Sunday, April 25, 2010

Sunday Morning Coffee: Bird Song, People Song

[European Song Thrush singing]

[European Blackbird, i.e., also a thrush, singing]

[American Robin, i.e., also a thrush, singing]

[American Mockingbird, a close cousin to the thrush]

Canary is very happy, thinking of Earth Day just passed and anticipating World Migratory Bird Day nearly upon us (May 8/9)...we in the Northern Hemisphere thank our friends in the Southern Hemisphere for sending us the thrushes, the warblers, the wrens, the chats, the finches, the flycatchers...

Already the Robins and the Mockingbirds are singing, freshets of song that lace the sounds of traffic and construction here in Manhattan...listen carefully and you will hear the first White-throated Sparrows of the season in the underbrush of the parks...

Parched after a long winter, we northerners are like Beren in Tolkien's Silmarillion , spying Luthien for the first time as she danced in the glades of Doriath "at a time of evening under moonrise":

"Keen, heart-piercing was her song as the song of the lark that rises from the gates of night and pours its voice among the dying stars, seeing the sun behind the walls of the world; and the song of Luthien released the bonds of winter, and the frozen waters spoke, and flowers sprang from the cold earth where her feet had passed."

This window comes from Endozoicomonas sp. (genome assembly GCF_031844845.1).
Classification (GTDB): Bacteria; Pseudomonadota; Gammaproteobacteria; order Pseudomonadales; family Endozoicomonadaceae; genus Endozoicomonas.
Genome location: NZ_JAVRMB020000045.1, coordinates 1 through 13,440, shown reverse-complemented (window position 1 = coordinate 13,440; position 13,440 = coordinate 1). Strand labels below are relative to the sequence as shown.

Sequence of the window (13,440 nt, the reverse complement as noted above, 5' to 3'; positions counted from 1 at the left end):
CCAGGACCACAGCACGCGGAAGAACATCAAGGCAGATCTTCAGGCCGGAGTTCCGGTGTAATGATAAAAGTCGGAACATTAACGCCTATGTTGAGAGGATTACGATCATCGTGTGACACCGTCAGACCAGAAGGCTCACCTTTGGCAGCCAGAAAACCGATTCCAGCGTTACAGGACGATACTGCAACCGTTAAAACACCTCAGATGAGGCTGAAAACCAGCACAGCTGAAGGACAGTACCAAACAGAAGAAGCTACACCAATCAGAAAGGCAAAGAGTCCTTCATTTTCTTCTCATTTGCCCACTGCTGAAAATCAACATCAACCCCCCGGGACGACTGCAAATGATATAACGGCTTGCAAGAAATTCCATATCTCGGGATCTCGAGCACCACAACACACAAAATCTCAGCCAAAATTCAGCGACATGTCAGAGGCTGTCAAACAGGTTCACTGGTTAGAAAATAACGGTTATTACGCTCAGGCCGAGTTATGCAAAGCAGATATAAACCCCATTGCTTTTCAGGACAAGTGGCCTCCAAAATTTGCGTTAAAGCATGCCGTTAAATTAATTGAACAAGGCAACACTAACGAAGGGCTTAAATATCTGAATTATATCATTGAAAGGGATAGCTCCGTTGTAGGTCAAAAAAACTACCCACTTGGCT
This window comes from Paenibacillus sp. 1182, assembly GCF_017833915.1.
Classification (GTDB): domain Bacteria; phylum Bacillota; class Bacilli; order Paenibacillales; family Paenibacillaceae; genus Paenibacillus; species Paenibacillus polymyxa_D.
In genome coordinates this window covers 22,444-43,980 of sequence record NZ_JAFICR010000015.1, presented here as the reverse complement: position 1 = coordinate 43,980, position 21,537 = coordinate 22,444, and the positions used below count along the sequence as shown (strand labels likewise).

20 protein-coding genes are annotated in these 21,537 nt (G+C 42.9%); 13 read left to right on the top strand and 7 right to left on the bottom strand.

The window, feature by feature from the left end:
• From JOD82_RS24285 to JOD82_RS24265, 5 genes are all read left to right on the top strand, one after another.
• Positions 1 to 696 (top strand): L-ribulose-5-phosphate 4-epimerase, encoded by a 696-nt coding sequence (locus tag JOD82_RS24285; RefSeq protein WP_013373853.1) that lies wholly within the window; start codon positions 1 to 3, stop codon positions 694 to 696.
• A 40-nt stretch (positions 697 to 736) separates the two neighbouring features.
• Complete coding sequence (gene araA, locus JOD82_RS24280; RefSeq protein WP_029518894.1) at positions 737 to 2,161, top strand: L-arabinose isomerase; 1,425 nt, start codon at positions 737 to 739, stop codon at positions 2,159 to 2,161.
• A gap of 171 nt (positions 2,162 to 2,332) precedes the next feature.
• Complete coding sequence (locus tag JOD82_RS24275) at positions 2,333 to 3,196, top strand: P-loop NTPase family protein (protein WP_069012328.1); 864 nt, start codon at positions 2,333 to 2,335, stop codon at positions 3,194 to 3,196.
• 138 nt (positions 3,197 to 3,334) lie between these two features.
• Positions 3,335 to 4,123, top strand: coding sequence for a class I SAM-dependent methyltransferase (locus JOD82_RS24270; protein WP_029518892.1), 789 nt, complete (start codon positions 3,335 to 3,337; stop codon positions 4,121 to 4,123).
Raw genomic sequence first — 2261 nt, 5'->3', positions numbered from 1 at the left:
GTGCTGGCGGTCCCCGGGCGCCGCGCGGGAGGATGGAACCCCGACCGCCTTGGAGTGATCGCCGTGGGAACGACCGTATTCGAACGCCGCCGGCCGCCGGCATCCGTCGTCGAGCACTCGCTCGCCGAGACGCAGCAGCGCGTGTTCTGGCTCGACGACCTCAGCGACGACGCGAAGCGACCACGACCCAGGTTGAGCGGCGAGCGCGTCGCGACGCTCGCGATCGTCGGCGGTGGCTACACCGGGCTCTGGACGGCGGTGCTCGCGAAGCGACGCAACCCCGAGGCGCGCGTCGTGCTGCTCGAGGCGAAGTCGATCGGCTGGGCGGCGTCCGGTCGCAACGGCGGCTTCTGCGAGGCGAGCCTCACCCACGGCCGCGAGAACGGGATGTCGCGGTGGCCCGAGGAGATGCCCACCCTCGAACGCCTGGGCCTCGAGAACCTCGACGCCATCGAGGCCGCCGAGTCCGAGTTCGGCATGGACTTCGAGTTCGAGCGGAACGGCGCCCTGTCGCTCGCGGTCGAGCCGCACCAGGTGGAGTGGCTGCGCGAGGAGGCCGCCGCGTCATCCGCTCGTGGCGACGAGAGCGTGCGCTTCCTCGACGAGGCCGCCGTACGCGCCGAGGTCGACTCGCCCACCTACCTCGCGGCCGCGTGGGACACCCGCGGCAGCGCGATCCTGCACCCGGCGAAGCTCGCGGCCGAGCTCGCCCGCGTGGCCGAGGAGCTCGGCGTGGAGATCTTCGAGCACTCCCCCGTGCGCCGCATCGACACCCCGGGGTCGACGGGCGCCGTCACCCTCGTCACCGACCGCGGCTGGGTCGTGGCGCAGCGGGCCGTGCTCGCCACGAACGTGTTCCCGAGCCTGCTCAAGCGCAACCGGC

(Beren named her "Tinuviel," which is "Nightingale" in the Gray-elven tongue; Luthien's singing conquered the lord of torment, rescued Beren from death.)

The song that trickles up-- I know it, as Wallace Stevens knew it in "Thirteen Ways of Looking at a Blackbird":

"I know noble accents
And lucid, inescapable rhythms;
But I know, too,
That the blackbird is involved
In what I know."

As Mary Oliver knows it in "Goldfinches":

"Is it necessary to say any more?
Have you heard them singing in the wind, above the final fields?
Have you ever been so happy in your life?"

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